Early this morning, I heard the plaintive cries of my 2.5 year old. "Mommy, I throwed up!" Fearing the worst, since he had complained of a stomach ache just before bed, I rushed in. I sniffed the air, there was no telltale smell of disaster. I felt the bed sheets next to his pillow, they were dry. I looked into his half-closed eyes and he smiled at me. "Tissue?"
So, I went to the bathroom for a tissue, still disbelieving my own luck, and still wondering what the tissue was supposed to be for, since his nose was clean and dry. "Thank you," he says, then points to the side of his cheek.
Apparently, drool counts as "throw up" to a 2 year old.
Mom, the vanquisher of invisible throw up.
As moms, we have great power. We can make shadows disappear with the flick of a light switch. We can heal booboos with fluttery kisses and silly faces. We can baby proof the worst situation with our magical arms of steel, holding our precious cargo above the wreckage.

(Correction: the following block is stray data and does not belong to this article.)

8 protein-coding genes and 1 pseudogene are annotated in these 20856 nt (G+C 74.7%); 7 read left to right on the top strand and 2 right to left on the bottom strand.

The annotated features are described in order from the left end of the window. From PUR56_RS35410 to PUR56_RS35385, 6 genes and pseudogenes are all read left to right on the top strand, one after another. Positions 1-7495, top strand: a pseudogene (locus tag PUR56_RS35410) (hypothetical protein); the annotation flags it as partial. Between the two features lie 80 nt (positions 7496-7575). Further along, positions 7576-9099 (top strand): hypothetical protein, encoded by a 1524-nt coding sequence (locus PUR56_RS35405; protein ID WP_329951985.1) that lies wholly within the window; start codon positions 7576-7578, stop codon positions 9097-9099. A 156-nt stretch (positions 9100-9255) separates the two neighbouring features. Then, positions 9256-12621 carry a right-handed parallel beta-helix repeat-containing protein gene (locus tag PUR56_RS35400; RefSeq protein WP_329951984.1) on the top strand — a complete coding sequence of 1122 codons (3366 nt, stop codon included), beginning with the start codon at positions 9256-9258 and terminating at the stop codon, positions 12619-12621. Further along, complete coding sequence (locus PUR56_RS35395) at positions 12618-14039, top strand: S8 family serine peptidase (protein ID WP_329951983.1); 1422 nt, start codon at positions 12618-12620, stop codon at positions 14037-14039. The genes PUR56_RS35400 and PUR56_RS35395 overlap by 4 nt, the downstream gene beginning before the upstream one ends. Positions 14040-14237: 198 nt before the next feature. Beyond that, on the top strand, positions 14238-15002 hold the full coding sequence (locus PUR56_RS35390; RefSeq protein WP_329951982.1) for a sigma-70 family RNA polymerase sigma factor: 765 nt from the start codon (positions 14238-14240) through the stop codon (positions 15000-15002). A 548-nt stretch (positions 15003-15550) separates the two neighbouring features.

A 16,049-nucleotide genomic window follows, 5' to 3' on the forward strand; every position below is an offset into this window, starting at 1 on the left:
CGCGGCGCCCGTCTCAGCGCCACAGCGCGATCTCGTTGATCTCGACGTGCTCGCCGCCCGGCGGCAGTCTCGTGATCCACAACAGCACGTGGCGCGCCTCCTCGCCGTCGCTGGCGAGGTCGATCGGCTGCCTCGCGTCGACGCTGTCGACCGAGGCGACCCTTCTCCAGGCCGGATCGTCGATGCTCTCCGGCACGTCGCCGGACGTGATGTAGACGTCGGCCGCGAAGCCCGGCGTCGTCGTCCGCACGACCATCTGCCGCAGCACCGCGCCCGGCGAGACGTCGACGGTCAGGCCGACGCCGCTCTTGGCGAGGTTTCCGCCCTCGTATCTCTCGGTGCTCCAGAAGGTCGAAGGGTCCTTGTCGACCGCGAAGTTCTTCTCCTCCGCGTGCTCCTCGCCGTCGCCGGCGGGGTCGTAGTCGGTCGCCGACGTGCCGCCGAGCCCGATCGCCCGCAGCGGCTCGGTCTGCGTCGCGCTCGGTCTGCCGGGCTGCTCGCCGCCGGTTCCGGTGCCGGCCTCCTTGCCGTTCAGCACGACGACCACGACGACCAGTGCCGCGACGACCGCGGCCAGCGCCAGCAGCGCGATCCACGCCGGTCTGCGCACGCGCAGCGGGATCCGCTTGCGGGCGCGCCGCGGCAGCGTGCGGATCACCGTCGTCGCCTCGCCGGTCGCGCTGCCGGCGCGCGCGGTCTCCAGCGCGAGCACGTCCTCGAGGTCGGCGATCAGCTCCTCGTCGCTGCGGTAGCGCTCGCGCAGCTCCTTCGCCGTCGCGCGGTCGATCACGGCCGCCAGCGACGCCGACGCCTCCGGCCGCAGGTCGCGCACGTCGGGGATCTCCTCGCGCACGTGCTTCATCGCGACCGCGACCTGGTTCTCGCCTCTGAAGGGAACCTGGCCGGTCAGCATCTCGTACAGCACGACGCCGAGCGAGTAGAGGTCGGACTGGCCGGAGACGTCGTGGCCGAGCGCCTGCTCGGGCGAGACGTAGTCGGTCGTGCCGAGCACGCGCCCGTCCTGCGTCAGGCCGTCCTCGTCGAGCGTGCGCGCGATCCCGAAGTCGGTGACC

Maybe you're a mom of older kids, or even grown children. You can let them cry on your shoulder from thousands of miles away. You can practice your mind-bending skills in an attempt to prevent disaster when your kids are making poor choices. You can practice your invisible brake, even when you aren't in the car with them.
There's a special place in a child's heart for his or her mom. Dad's have an equally important and vital role, but that special maternal touch is something extremely precious.
So, the next time you're dreading the 2am wake-up cry, or the tears, or find yourself lacking the energy and strength to make it through another day with those frustrating, precious, difficult children God blessed you specifically with, remember the superhero powers you possess.
With great power comes great responsibility.